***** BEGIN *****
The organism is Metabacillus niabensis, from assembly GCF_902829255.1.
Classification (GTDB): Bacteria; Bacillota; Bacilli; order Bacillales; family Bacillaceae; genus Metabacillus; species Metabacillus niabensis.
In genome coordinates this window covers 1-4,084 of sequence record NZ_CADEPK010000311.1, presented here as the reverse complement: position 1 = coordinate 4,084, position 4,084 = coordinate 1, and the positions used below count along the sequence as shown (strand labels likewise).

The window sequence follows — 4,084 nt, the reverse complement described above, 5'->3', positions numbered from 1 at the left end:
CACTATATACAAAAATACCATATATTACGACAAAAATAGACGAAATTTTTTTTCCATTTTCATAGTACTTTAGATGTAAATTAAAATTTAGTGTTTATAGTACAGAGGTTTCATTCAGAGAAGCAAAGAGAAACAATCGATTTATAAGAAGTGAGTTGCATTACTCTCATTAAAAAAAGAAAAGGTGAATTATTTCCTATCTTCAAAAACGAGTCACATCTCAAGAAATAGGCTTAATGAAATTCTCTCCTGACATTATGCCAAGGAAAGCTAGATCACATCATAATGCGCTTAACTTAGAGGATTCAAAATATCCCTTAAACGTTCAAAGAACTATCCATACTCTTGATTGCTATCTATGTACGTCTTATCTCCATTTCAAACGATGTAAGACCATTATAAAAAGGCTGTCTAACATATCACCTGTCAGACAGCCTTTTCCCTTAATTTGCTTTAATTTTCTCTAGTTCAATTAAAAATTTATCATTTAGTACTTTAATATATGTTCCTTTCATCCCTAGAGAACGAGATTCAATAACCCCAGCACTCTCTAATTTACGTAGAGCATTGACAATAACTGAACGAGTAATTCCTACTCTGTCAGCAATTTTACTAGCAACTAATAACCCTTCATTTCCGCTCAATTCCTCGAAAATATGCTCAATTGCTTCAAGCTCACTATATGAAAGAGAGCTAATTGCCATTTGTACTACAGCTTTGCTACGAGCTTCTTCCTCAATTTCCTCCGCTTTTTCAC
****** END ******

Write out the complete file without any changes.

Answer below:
The organism is Metabacillus niabensis, from assembly GCF_902829255.1.
Classification (GTDB): Bacteria; Bacillota; Bacilli; order Bacillales; family Bacillaceae; genus Metabacillus; species Metabacillus niabensis.
In genome coordinates this window covers 1-4,084 of sequence record NZ_CADEPK010000311.1, presented here as the reverse complement: position 1 = coordinate 4,084, position 4,084 = coordinate 1, and the positions used below count along the sequence as shown (strand labels likewise).

The window sequence follows — 4,084 nt, the reverse complement described above, 5'->3', positions numbered from 1 at the left end:
CACTATATACAAAAATACCATATATTACGACAAAAATAGACGAAATTTTTTTTCCATTTTCATAGTACTTTAGATGTAAATTAAAATTTAGTGTTTATAGTACAGAGGTTTCATTCAGAGAAGCAAAGAGAAACAATCGATTTATAAGAAGTGAGTTGCATTACTCTCATTAAAAAAAGAAAAGGTGAATTATTTCCTATCTTCAAAAACGAGTCACATCTCAAGAAATAGGCTTAATGAAATTCTCTCCTGACATTATGCCAAGGAAAGCTAGATCACATCATAATGCGCTTAACTTAGAGGATTCAAAATATCCCTTAAACGTTCAAAGAACTATCCATACTCTTGATTGCTATCTATGTACGTCTTATCTCCATTTCAAACGATGTAAGACCATTATAAAAAGGCTGTCTAACATATCACCTGTCAGACAGCCTTTTCCCTTAATTTGCTTTAATTTTCTCTAGTTCAATTAAAAATTTATCATTTAGTACTTTAATATATGTTCCTTTCATCCCTAGAGAACGAGATTCAATAACCCCAGCACTCTCTAATTTACGTAGAGCATTGACAATAACTGAACGAGTAATTCCTACTCTGTCAGCAATTTTACTAGCAACTAATAACCCTTCATTTCCGCTCAATTCCTCGAAAATATGCTCAATTGCTTCAAGCTCACTATATGAAAGAGAGCTAATTGCCATTTGTACTACAGCTTTGCTACGAGCTTCTTCCTCAATTTCCTCCGCTTTTTCAC